2019 was a big year for the launch of clothing rental services, including URBN’s Nuuly and clothing retail service Caastle’s new Haverdash. While big services hit the market to take on incumbents like Rent the Runway, retailers like Banana Republic also shifted to launch their own services in-house, signaling an appetite for single-brand rental services moving into 2020.
“The more women who rent, the more that rental is becoming part of the conversation. There is so much opportunity to bring more women into the category,” said Jessica Dvorett, svp and general manager at Caastle (which operates Haverdash).
The shift for brands launching their own services won’t be easy, as companies as big as Rent the Runway have recently faced growing pains. The company hit several customer service glitches in 2019, even briefly shutting down subscriptions to new members following mass delays and missing orders caused by a glitch in warehouse technology. There’s dry cleaning and washing to worry about, not to mention shipping costs and inventory management. But the demand for rental is growing, and companies are responding. Banana Republic, Vince, American Eagle and Bash all have launched their own rental services.
In November, fast-fashion giant H&M even announced it planned to test clothing rental in a push to become more sustainable.The company is currently testing the program through its flagship store in Stockholm, charging $37 and allowing customers to rent items from a collection of 50 pieces to start. The test program will run for three months before H&M decides whether or not to expand it.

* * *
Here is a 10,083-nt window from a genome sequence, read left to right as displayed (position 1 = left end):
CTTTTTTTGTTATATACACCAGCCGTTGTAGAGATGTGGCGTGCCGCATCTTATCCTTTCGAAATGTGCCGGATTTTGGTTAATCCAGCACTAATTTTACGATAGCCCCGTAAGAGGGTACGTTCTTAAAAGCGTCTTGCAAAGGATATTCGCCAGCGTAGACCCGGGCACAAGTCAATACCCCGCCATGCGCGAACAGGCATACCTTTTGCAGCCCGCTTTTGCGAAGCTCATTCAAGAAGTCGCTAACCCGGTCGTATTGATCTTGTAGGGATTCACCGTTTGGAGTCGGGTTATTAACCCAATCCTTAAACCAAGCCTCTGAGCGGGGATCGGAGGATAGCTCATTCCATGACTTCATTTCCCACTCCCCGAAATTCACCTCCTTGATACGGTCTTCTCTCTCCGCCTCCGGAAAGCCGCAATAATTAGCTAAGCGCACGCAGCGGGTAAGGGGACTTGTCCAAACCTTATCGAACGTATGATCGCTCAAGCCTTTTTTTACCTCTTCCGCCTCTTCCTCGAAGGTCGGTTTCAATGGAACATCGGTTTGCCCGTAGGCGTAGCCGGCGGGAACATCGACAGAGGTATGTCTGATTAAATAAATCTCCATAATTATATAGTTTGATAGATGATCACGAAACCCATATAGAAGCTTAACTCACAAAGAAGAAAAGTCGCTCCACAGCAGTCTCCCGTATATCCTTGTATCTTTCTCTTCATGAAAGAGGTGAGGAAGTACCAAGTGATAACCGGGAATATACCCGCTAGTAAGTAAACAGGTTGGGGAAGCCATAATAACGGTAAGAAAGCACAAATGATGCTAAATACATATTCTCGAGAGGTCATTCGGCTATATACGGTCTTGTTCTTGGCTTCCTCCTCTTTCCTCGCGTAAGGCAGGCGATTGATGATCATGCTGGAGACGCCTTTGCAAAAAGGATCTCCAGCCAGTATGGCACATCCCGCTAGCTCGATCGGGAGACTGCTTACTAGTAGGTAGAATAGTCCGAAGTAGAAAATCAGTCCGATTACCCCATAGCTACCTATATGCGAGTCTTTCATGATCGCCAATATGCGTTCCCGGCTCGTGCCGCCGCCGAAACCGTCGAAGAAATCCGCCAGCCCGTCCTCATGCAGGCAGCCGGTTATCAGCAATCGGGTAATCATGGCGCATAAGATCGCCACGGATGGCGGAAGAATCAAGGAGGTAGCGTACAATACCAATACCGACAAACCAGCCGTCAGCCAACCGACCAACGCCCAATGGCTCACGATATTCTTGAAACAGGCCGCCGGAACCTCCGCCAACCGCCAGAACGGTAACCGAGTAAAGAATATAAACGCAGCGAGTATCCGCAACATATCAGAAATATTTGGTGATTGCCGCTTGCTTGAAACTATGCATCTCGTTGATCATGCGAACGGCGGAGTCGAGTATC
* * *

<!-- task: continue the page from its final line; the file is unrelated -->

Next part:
“A lot of people are jumping into the rental game, and that will continue, but there are going to be a lot of bumps in the road for the average, middle-of-the-mall retailer,” said JoAnn Martin, vp of industry strategy and market development at software and consultancy company JDA Software.
Even so, companies that have launched rental services plan to grow them in 2020, like Banana Republic with its Style Passport service.
“[Style Passport] allows us to add incremental revenue, drive profitability, attract a new, younger, highly engaged customer and gather customer preference,” said Tubbs. “For the first year, our focus is on learning the ins and outs of the business, and acquiring and retaining new customers. However, we are definitely looking into additional opportunities to scale for the future.”
While still early days for Banana Republic, which launched its service Style Passport in September, Tisha Tubbs, senior director of new business initiatives at Banana Republic, said the company has seen success early on. Customer retention, she said, is higher than expected month over month, but she declined to share specifics. Powered by Caastle, the service allows customers to rent three items at time, with unlimited exchanges and free shipping and returns for $85 a month.
The opportunity for brands is expanding as the online clothing rental market continues to grow. It’s expected to reach $1.96 billion by 2023, up from $1.18 billion in 2018. Plus, as more companies enter the market and competition starts to grow, Dvorett said she believes more customers will come into the rental market.
“There are going to be so many opportunities for women to find the service that offers the best combination for them from a clothing and price perspective. There was only a $100 proposition at one point, and that was very restrictive. Now that price point is really opening up as different players enter into the market,” said Dvorett.
A recent survey from JDA Software found that of the 25% of consumers its surveyed who have used a rental service, about 75% said they traditionally use it to rent something for a special occasion. However, Martin said that retailers offering customers a strong assortment of products to rent from at a good price point will likely win in the rental space.
“Vertical brands like Banana Republics and Urban Outfitters have the benefit that most of them have really strong loyalty programs, and those loyalty programs give them richness of data. They can leverage that data in predicting demand [for products] and have the potential to be highly successful. It’s just probably to a narrower market,” Martin said.